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Always have your
Vet phone number handy!
Never give your pet
human medications without direct instruction from a veterinarian

WARNING!

Human foods can poison or injure your cat or dog. Here is a list of known dangers:
Raisins and Grapes
Onions and Garlic
Macadamia Nuts
Avocado (all parts)
Pear pips, the kernels of plums, peaches and apricots, apple core pips (contain cyanogenic glycosides resulting in cyanide poisoning)
Potato peelings and green looking potatoes
Rhubarb leaves
Mouldy/spoiled foods (keep garbage lid firmly on)
Alcohol
Yeast dough
Coffee grounds, beans & tea (caffeine)
Hops (used in home brewing)
Tomato leaves & stems (green parts)
Broccoli (in large amounts)
Cigarettes, tobacco, cigars
Xylitol (sweetener often found in sugar-free gum)
Cooked bones
Corn cobs
Chocolate
Cherry pits

Poison Control Hotline
FREE SERVICE

Kansas State University College of Veterinary Medicine
785 532 5679
Available 24 hours a day/may take a few minutes to page the veterinary toxicologist on call at that time.

Top 10 Pet Toxins 2015

Top Pet Toxin by State

"Both known and unknown toxins can be found hiding in our houses and yards. In 2011, the ASPCA Animal Poison Control Center (APCC) in Urbana, IL, fielded more than 165,900 phone calls about pets exposed to poisonous substances. Visit our poison app on Facebook.

  1. Over-the-counter medications:
    These medications, including herbal and other natural supplements, attracted the most concern this year for the first time in the APCC’s history, with more than 28,500 cases reported. This category is exceptionally large, encompassing nearly 7,000 products.
  2. Human prescription medications: Prescribed human medications fell to the second spot on the list, representing nearly 16% of all cases. The types of medication to which animals were most often exposed correlate with the most popular medications prescribed to humans.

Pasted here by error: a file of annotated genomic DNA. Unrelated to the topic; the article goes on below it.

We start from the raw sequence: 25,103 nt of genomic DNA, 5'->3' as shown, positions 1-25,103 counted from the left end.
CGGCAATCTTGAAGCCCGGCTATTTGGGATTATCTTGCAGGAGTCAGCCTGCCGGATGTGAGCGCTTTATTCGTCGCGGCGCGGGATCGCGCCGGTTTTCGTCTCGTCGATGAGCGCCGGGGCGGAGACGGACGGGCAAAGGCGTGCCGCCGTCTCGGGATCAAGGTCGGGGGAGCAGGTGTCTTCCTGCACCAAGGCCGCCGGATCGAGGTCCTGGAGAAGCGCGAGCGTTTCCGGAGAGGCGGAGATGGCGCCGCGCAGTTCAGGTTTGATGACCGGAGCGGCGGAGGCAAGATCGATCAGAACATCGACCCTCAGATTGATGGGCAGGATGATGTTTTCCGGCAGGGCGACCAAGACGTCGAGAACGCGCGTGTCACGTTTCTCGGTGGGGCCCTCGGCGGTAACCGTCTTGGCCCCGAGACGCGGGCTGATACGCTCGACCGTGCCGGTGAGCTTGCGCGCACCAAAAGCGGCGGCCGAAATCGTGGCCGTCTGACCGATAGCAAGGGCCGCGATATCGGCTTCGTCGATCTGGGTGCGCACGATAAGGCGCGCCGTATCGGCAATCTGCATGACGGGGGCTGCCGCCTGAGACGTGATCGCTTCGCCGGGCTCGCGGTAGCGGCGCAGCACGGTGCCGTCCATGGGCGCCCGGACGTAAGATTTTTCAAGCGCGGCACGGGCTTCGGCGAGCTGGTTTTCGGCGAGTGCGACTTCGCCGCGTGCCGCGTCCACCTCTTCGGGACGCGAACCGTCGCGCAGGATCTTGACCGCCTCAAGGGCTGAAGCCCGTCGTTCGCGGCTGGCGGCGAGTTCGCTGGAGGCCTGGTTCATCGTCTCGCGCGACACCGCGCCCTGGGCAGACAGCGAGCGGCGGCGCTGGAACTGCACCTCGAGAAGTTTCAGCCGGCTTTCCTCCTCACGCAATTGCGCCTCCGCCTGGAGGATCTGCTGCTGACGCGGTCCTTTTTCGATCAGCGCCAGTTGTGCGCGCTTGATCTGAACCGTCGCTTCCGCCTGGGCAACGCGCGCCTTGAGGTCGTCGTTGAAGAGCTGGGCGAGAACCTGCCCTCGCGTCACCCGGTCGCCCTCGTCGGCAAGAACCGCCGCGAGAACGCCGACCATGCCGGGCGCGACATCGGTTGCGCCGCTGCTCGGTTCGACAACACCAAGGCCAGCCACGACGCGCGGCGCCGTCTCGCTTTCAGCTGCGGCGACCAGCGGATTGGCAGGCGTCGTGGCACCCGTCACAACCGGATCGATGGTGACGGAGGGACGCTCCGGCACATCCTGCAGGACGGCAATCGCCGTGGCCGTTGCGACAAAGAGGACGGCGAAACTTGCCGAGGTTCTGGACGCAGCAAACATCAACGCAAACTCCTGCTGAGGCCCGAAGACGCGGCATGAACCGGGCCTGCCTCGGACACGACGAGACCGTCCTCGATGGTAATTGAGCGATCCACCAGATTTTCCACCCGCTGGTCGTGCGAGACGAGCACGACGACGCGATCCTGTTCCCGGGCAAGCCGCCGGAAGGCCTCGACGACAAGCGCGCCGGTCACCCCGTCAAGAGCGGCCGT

3. Insecticides: Insect poisons accounted for nearly 9% of the calls to APCC (more than 15,000 cases). If label directions are not followed, these products can be very dangerous to pets.
  4. Human foods: Pets—especially dogs, who ingest human foods more often than cats—can get into serious trouble by ingesting onions, garlic, grapes, raisins, alcohol and xylitol. More than 14,600 APCC cases in 2015 involved human foods.
  5. Household items: Products found around the home made up more than 14,000 cases in 2015. The most common items for this category include cleaning products, fire logs and paint.
  6. Veterinary medications: Overdoses of medications prescribed by veterinarians represented more than 7% of total cases in 2015. Chewable medications are very appealing to pets, requiring extra caution.
  7. Chocolate: Chocolate continues be very problematic for pets, accounting for more than 7% of all APCC cases in 2015—averaging more than 30 cases a day. The darker the chocolate, the more dangerous it can be.
  8. Plants: Indoor and outdoor plants represented nearly 5% of the calls to the APCC in 2015. Most of these calls involve cats and houseplants. Be sure to understand the toxicity of plants before putting them in or around your house.
  9. Rodenticides: Rodent poisons can be just as toxic to pets as they are to the mice and rats these products are designed to kill. Last year, APCC handled more than 8,100 cases involving rodenticides.
  10. Lawn and garden products. These products, including herbicides and fungicides, round out the top ten, accounting for 3% of all APCC calls. It’s incredibly important to store lawn and garden products out of the reach of pets.

If you have any reason to suspect your pet has ingested something toxic, please contact your veterinarian or the
Animal Poison Control Center’s 24-hour hotline at (888) 426-4435."

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